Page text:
On the genocide Armenians committed against Azerbaijani women (1918-1920)

On the genocide Armenians committed against Azerbaijani women (1918-1920)

The issue of Azerbaijani women, exposed to Armenian massacre in 1918-1920, as well as their future and fate have never been the subject of research in Azerbaijan history. After regaining independence, the State of Azerbaijan had an opportunity to study in great detail the tragedy of genocide victims. To bring historical truths to light regarding the tragic events, hidden in archives under the lock of top secret for dozens of years has been an actual problem. 

Documents including information and facts on total assassination of Muslims by Armenians in 1918-1920 are kept in the archives. Important documents on the genocide of Azerbaijanis can be found in the Political Documents Archive, the Administrative Department of the President of Azerbaijan Republic.

 1. Massacre of Turk-Muslim population

The state-level political assessment to the March genocide of 1918 of Azerbaijanis was first given by nationwide leader Heydar Aliyev. The Presidential Decree on the “Genocide of Azerbaijanis”, dated 26 March 1998, underlined the following: “The genocide committed against Azerbaijanis over and again, and lack of political and legal evaluation is an open page of history.”

 The state and political figures of Azerbaijan also expressed their attitude to the bloody events and provided in-depth analysis at the beginning of the XX century. In his article on the anniversary of the March events M.A. Rasulzade called them as the “genocide of Turkish-Muslim population”. According to him, “it was a well-balanced, carefully-thought plan of Bolsheviks, implemented with the help of dashnaks.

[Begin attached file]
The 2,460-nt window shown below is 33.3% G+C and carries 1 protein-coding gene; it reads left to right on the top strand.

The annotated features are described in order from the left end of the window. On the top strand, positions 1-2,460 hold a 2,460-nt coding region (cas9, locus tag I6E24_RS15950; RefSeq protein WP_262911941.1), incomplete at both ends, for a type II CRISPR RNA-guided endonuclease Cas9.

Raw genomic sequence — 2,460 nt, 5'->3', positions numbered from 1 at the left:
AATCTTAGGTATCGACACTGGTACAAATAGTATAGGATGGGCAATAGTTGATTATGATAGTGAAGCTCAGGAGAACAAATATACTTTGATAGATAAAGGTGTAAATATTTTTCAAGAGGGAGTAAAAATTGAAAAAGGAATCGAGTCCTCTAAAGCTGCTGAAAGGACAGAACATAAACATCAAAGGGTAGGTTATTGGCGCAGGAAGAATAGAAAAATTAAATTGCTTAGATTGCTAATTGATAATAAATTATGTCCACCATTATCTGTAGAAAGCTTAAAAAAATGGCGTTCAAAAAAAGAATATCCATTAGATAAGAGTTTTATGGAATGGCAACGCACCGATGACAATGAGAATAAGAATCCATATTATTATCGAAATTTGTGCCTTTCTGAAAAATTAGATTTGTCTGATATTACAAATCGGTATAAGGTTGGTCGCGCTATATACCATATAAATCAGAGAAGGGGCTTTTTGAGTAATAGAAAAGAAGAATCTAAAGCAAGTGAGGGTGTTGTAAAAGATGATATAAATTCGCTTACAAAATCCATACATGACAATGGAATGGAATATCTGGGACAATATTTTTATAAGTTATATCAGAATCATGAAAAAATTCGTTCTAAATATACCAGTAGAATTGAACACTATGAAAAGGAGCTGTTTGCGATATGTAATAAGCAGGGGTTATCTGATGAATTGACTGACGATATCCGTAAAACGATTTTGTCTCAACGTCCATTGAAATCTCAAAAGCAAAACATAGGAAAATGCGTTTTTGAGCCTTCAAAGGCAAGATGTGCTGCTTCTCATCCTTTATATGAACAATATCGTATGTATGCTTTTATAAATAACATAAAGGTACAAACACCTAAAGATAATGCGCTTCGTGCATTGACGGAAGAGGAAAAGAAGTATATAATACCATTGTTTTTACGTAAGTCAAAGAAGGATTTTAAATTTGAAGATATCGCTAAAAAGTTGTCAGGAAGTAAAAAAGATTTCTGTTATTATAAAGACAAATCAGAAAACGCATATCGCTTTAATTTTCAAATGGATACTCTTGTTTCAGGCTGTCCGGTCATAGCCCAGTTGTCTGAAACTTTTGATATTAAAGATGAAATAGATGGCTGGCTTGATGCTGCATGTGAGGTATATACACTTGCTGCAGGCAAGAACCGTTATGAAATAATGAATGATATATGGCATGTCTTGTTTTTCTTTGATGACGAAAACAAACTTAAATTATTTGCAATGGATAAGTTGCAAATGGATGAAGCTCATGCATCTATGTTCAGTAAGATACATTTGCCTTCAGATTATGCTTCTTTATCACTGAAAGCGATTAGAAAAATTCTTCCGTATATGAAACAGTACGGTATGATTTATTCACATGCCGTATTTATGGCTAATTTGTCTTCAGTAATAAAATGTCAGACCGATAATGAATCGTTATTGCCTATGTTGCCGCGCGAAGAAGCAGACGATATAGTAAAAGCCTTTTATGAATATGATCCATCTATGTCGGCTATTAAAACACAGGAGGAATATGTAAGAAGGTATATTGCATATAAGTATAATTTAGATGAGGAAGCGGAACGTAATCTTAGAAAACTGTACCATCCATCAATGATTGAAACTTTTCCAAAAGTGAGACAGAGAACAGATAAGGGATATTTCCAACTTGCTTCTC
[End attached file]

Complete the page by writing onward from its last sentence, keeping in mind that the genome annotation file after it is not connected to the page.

According to A.M.Topchubashov, the outstanding state figure of his day, in order to seize the power in Baku, the Bolsheviks had been planning to kill the Muslim population for a long time, and they were ready to kill everybody including women and children.  

Azerbaijani Bolsheviks also criticized crimes committed by Stepan Shaumyan-led dashnaks and Bolsheviks. Nariman Narimanov, the outstanding state figure, wrote: “How can we name the unlawful acts committed by dashnaks Amirov and Styopa Lalayev in Shamakhy?”  It has emerged that in early April 1918, S. Lalayev sent to Shamakhy by S. Shaumyan gathered Muslim women and children in the mosque and burnt them alive. N. Narimanov wrote about the tragic event with deep grief: “Eventually, Muslim women with their children on a mass scale became prisoners of dashnaks, ‘the protectors of the Soviet government.’ How can we keep silence about the acts of disgusting insults towards women by ‘our protectors’- dashnaks?” Evaluating all that had happened, Mir-Jafar Baghirov, in his speech at the XXII Congress of the Communist Party of Azerbaijan, said: “Amazasp, Abram Valuyants, colonel Avetisov, as well as me, fought for the Soviet government in 1918. But, I am sorry to say that I was also a member of Amazasp’s unit and saw what outrages they had committed in Guba, let alone the acts that they committed in Shamakhy and other districts”.

 To achieve the main goal - to withdraw Azerbaijanis from their ancestral lands – the Armenian armed forces occupied the lands, conducting ethnic cleansing policy and committing acts of terrorism against Muslim population. They drove out the Muslims from their homeland, attacked Azerbaijani settlements and villages, committed outrages, plundered and killed the locals.